CASE 2: AN AFRICAN INFANT:

The second case involved a male Nigerian infant admitted to our center at age 39 days with fever (38.8°C) and splenomegaly.

His sister had died of unknown causes at age 1 month. Initial blood testing showed: absolute neutrophil count, 0.88×109/L; platelet count, 97×109/L; ferritin, 572 μg/L; triglycerides, 68 mg/dL; fibrinogen, 1.4 g/L; and soluble CD25, 9153 U/mL. He was transferred to a tertiary center under a presumptive diagnosis of HLH. After transportation, homozygous c.50delT mutations in the PRF1 gene were confirmed [3] and familial HLH type 2 was diagnosed. Allogenic cord blood stem cell transplantation was performed and the patient remains in remission to date, at age 4 years.

DIAGNOSTIC VALIDITY OF A MINIMAL PARAMETER SET: We retrospectively applied a minimal parameter set to each case to evaluate the diagnostic validity at the 2 time points of admission to our non-specialized center and admission to a specialized tertiary center (Table 1). Case 1 did not meet the HLH-2004 criteria on admission to our center, but both cases met the minimal parameter set.

Discussion

To facilitate early diagnosis and treatment of HLH, simplified and rapid diagnostic criteria have been proposed [1]. A minimal parameter set was developed based on datasets from 5 medical centers in The Netherlands and validated by a dataset from Johns Hopkins Hospital. Because the HLH-related genetic background and clinical manifestations are known to differ among populations [4,5], the generalizability of that minimal parameter set to non-European populations has not previously been confirmed. We therefore evaluated the utility of the minimal parameter set for early diagnosis in African and Asian children. Although this evaluation included only 2 cases, the minimal parameter set seemed to offer external validity for these non-European cases.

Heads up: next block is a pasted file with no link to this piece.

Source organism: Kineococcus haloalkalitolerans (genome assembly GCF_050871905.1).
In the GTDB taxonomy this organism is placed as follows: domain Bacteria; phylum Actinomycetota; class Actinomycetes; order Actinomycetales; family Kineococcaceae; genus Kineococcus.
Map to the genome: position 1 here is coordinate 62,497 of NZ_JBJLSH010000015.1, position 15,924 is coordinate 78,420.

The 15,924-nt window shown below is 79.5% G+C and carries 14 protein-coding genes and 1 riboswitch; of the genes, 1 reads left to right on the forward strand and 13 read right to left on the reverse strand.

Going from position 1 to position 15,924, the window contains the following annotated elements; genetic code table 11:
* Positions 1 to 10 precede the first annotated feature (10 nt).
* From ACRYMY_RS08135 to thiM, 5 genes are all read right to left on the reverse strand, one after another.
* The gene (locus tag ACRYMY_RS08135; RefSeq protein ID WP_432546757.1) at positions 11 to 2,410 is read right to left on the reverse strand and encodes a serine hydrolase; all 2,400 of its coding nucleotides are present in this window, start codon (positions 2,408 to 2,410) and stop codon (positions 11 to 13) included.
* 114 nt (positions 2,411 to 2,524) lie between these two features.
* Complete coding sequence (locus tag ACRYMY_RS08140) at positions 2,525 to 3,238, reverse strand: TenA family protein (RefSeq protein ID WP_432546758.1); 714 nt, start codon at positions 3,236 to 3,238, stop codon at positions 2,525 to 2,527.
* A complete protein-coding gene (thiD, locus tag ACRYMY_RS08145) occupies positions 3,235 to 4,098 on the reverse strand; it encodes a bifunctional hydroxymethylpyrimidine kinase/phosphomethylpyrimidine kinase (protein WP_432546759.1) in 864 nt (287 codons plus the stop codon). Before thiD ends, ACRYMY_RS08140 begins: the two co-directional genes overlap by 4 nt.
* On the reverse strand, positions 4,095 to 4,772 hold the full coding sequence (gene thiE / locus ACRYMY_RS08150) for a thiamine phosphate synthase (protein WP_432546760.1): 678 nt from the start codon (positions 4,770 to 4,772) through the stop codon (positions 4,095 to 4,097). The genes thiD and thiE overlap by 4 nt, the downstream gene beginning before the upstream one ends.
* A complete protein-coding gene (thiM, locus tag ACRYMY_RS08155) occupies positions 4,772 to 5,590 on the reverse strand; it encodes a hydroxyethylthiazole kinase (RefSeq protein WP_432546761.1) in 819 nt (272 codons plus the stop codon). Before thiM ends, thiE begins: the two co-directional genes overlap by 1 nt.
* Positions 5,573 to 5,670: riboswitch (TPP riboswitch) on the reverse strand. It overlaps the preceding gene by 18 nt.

In an epidemiological study of pediatric HLH by Elsharkawy et al, the 3-year overall survival rate was 30% among 101 Egyptian children with HLH (22% with primary HLH; 61% with secondary HLH) [2]. This observation emphasizes the need to improve the survival of children with HLH. Early diagnosis of HLH can lead to timely decision-making regarding treatment, which may be associated with improved survival. Children with poor general condition, bicytopenia, and/or splenomegaly require careful evaluation for HLH.

Some limitations to our study merit consideration. First, this was a retrospective evaluation of a diagnostic rule with an extremely limited sample size. Second, the diagnostic utility was evaluated in a clinical resource-limited setting. To demonstrate the enhanced generalizability of the minimal parameter set and any effects on clinical outcomes, further large-scale studies are warranted.

Conclusions

The rapid diagnostic rule seems beneficial for early diagnosis of Asian and African children with HLH. Further study is required to confirm whether early diagnosis and treatment with the rapid diagnostic rule improve treatment outcomes for children with HLH.

References:

1.. Smits BM, van Montfrans J, Merrill SA, A minimal parameter set facilitating early decision-making in the diagnosis of hemophagocytic lymphohistiocytosis: J Clin Immunol, 2021; 41; 1219-28

2.. Elsharkawy A, Assem H, Salama M, Clinical characteristics and outcomes of 101 children with hemophagocytic lymphohistiocytosis: A four-year single-center experience from Egypt: Pediatr Hematol Oncol, 2021; 38; 194-207

3.. Henter JI, Horne A, Arico M, Hlh-2004: Diagnostic and therapeutic guidelines for hemophagocytic lymphohistiocytosis: Pediatr Blood Cancer, 2007; 48; 124-31

4.. Jordan MB, Allen CE, Weitzman S, How I treat hemophagocytic lymphohistiocytosis: Blood, 2011; 118; 4041-52

5.. Chinn IK, Eckstein OS, Peckham-Gregory EC, Genetic and mechanistic diversity in pediatric hemophagocytic lymphohistiocytosis: Blood, 2018; 132; 89-100

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American Journal of Case Reports eISSN: 1941-5923
American Journal of Case Reports eISSN: 1941-5923